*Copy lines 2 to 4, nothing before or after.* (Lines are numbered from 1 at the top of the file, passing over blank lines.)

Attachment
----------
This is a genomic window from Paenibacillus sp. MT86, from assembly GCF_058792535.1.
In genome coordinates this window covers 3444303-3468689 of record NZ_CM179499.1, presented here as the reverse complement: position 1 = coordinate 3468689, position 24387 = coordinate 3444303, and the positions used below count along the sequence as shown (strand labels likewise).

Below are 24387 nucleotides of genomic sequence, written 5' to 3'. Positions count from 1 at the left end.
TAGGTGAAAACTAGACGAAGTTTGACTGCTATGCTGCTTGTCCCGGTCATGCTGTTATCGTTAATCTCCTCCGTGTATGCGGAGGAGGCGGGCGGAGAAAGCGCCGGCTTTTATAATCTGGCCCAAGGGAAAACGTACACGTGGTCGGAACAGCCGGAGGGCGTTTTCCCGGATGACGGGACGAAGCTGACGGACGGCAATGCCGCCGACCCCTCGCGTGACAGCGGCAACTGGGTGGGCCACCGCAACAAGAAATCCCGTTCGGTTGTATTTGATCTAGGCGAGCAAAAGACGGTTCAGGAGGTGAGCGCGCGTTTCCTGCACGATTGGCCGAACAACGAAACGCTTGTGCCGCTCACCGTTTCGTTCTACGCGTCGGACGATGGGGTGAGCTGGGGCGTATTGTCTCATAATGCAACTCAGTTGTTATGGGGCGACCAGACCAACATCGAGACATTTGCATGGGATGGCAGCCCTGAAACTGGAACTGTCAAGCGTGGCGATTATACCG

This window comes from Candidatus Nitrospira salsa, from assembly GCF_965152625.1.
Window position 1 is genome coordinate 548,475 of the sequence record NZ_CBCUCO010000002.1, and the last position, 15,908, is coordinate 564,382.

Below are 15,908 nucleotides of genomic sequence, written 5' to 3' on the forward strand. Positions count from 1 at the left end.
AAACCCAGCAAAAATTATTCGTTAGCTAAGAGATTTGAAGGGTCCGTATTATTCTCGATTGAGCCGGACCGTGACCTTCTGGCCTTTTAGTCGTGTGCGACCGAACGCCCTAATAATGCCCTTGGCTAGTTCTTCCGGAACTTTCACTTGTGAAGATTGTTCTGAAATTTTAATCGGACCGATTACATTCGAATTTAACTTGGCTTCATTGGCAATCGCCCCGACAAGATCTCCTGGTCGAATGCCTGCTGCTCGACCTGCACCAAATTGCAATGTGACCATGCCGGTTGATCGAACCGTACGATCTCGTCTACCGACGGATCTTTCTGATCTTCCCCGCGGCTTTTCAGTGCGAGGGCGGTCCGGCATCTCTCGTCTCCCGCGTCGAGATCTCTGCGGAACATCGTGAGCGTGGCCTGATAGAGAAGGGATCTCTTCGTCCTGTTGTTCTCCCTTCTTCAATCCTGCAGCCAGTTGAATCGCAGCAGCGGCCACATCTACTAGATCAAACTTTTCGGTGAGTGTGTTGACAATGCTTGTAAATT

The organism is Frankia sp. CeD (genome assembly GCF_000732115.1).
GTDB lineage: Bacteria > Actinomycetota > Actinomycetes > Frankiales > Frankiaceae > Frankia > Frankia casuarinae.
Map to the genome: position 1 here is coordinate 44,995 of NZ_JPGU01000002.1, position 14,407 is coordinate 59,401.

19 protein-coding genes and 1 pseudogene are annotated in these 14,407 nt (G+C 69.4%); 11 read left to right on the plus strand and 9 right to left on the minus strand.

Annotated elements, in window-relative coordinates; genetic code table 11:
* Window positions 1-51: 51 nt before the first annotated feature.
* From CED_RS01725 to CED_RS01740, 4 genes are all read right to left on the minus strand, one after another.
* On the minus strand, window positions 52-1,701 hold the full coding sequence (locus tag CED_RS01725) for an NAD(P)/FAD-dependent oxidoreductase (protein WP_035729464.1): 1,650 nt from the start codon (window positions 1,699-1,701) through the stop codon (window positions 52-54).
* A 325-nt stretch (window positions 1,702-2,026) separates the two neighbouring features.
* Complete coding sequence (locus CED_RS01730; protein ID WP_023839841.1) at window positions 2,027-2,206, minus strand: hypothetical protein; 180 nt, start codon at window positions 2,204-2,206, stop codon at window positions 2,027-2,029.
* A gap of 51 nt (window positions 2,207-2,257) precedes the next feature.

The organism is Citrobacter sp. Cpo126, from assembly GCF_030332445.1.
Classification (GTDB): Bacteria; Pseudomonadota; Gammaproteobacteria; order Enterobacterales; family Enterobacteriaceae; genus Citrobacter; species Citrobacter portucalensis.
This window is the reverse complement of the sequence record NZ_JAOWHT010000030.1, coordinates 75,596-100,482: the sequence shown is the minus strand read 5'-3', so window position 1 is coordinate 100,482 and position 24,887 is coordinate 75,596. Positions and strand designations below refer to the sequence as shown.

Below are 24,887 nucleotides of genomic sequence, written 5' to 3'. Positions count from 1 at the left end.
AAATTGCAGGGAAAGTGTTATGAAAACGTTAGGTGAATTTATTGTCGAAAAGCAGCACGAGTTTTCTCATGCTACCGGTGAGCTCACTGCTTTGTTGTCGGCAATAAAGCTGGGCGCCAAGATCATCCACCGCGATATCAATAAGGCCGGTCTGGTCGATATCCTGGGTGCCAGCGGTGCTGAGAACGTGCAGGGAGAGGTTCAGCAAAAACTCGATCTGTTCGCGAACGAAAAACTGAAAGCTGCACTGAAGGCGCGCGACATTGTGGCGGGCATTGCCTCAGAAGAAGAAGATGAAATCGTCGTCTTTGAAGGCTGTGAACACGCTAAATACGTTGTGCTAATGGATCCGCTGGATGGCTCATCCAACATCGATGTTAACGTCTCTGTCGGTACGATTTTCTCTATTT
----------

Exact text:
In genome coordinates this window covers 3444303-3468689 of record NZ_CM179499.1, presented here as the reverse complement: position 1 = coordinate 3468689, position 24387 = coordinate 3444303, and the positions used below count along the sequence as shown (strand labels likewise).

Below are 24387 nucleotides of genomic sequence, written 5' to 3'. Positions count from 1 at the left end.
TAGGTGAAAACTAGACGAAGTTTGACTGCTATGCTGCTTGTCCCGGTCATGCTGTTATCGTTAATCTCCTCCGTGTATGCGGAGGAGGCGGGCGGAGAAAGCGCCGGCTTTTATAATCTGGCCCAAGGGAAAACGTACACGTGGTCGGAACAGCCGGAGGGCGTTTTCCCGGATGACGGGACGAAGCTGACGGACGGCAATGCCGCCGACCCCTCGCGTGACAGCGGCAACTGGGTGGGCCACCGCAACAAGAAATCCCGTTCGGTTGTATTTGATCTAGGCGAGCAAAAGACGGTTCAGGAGGTGAGCGCGCGTTTCCTGCACGATTGGCCGAACAACGAAACGCTTGTGCCGCTCACCGTTTCGTTCTACGCGTCGGACGATGGGGTGAGCTGGGGCGTATTGTCTCATAATGCAACTCAGTTGTTATGGGGCGACCAGACCAACATCGAGACATTTGCATGGGATGGCAGCCCTGAAACTGGAACTGTCAAGCGTGGCGATTATACCG